The marketing model has evolved over recent years in line with technological advances. Historically, the measure of a successful campaign has often been the number of leads generated. As the capability of systems and solutions has evolved, however, this has enabled better use of data and resulted in the emergence of personalised marketing. Businesses can achieve this through behavioural analytics; journey visualisation and voice of the customer technologies to understand and map an individual’s customer journey before intervening in a timely way when a prospect faces a challenge or opportunity.
The approach helps marketing define where it focuses its investment: to generate marketing assets or campaigns, for example, helping to increase the velocity of pipeline conversion.
A recent survey by Evergage and Researchscape International found that marketers see the value of personalisation. 99% of marketing professionals polled for the survey said that personalisation helps advance customer relationships, with 78% claiming it has a “strong” or “extremely strong” impact. And 92% state that their customers and prospects expect a personalised experience (up from 85% last year).
Yet, the advantages of personalisation extend far beyond marketing itself, notably including sales, customer service, and product development. Cognisant of these far-reaching benefits, marketing departments are increasingly educating the wider business about what can be achieved: from higher sales conversion rates to enhanced customer engagement.
Educating the business
If the above benefits are to be fully realised, it is key that the marketing department communicates the benefits of personalisation enterprise-wide. In doing so, it needs to put the argument in the right context. When talking to sales, for example, the conversation should focus on the sales pipeline and speeding up conversion rates.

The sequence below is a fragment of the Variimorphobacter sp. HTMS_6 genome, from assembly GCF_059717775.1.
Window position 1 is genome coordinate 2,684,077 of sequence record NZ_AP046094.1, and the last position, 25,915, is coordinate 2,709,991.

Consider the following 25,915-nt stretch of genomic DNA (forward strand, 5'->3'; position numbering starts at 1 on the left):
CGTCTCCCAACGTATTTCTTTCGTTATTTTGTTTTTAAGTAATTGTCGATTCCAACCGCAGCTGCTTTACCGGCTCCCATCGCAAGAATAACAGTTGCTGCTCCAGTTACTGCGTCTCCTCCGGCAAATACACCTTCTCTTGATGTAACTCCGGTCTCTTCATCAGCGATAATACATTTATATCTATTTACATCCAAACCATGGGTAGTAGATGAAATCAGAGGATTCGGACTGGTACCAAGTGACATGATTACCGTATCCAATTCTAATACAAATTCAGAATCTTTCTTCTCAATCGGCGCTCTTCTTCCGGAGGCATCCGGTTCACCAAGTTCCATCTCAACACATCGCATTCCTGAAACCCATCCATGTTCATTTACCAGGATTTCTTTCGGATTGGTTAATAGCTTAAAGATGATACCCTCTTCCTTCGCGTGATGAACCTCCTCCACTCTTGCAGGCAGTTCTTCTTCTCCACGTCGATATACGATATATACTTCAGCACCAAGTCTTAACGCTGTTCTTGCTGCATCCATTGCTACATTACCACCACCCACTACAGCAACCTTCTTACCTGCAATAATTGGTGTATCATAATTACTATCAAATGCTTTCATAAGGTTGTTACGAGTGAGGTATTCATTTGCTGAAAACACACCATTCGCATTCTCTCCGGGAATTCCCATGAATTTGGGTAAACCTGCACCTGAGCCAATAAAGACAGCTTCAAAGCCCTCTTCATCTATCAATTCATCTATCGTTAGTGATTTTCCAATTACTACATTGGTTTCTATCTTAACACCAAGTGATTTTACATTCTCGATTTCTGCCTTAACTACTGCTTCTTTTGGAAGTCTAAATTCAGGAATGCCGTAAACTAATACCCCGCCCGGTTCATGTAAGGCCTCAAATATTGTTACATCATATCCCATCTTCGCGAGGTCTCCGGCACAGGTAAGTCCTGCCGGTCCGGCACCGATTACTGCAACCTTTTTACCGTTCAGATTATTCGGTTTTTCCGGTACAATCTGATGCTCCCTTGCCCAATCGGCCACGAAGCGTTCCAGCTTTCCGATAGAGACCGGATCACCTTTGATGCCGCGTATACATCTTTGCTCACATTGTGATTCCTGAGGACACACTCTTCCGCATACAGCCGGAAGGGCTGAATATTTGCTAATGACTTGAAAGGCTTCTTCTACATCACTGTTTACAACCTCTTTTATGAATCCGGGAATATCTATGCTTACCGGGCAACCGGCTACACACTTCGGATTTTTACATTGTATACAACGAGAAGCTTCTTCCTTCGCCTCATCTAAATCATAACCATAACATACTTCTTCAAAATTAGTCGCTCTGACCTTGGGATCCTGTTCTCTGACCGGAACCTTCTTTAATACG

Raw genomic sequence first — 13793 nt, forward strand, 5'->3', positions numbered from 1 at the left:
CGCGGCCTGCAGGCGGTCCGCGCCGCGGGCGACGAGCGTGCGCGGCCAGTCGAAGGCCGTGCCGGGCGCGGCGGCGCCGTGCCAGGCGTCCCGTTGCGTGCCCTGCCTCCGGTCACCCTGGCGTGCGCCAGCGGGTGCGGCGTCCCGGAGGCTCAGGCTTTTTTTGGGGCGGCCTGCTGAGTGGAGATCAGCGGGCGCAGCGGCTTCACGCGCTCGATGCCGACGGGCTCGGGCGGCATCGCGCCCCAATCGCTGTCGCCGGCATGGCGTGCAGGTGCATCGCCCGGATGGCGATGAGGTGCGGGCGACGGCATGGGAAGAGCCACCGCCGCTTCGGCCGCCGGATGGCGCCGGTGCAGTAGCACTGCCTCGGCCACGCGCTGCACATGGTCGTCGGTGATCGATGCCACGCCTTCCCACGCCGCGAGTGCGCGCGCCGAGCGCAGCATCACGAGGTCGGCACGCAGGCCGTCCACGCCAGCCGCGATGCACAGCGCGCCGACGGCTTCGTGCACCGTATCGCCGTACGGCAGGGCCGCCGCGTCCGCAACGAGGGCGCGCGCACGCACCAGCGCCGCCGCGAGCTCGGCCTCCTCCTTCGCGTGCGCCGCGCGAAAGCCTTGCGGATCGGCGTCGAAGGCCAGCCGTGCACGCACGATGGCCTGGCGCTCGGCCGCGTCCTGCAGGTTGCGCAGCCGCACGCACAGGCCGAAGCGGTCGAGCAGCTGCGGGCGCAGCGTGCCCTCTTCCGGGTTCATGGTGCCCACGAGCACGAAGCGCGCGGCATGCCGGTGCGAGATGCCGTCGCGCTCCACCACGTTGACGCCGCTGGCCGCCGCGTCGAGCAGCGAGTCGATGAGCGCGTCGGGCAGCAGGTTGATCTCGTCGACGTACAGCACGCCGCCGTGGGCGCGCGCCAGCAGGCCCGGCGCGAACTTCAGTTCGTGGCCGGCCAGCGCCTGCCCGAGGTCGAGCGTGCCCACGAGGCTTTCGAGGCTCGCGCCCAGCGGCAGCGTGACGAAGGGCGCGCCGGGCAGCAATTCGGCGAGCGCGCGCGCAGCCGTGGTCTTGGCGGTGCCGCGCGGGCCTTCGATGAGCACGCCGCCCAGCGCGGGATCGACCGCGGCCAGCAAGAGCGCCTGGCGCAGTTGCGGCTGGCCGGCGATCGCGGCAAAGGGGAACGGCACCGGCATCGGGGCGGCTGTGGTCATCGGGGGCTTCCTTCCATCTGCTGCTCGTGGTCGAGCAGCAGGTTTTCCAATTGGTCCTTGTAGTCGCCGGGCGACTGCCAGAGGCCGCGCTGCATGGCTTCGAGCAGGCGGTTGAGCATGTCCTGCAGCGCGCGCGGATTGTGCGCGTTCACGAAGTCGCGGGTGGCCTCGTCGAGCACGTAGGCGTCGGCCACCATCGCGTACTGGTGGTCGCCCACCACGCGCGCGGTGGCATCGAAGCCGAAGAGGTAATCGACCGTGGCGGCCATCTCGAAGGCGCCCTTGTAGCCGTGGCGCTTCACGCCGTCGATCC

When speaking to R&D, the discussion should concentrate on the evolution of the product or service and how personalisation supports it. And finally, when engaging with customer service, the interaction should concentrate on how to better understand customers’ business imperatives and therefore drive-up retention.
Scaling the roadblocks
Running in parallel with this process of education, technology needs to be put in place to drive personalisation. Each step evolves and supports the other. Education is important to understand what personalisation delivers and what can be ‘demanded’ in terms of insight from the data captured. It supports the business case to invest in technology.
Systems do, after all, need to capture information, take insights and automate what comes next. Unfortunately, many legacy systems fail to deliver this. According to Gartner, only 33% feel their existing tech is useful, while over 80% are sitting on a short-sighted or outdated MarTech roadmap.
A lack of automation and interoperability is often at the heart of the problem. To ensure personalisation helps them achieve their goals, organisations must ensure their MarTech stack seamlessly integrates with the corporate system of record which is often the CRM. In a crowded personalisation marketplace, businesses must take every opportunity to engage with prospects or customers – and technology must support that. The latest AI and algorithmic capabilities combined with MarTech technology and a robust enterprise resource planning (ERP) backbone can help provide businesses with the agility they need to deliver this.
The data dimension
Another challenge is how to make data accessible enterprise-wide without compromising privacy obligations to the individuals whose data is collected. The responsibility is on marketers to turn insight into actionable intelligence. MarTech systems can support that analysis and provide the marketer with the ‘what next’ to take to the rest of the organisation.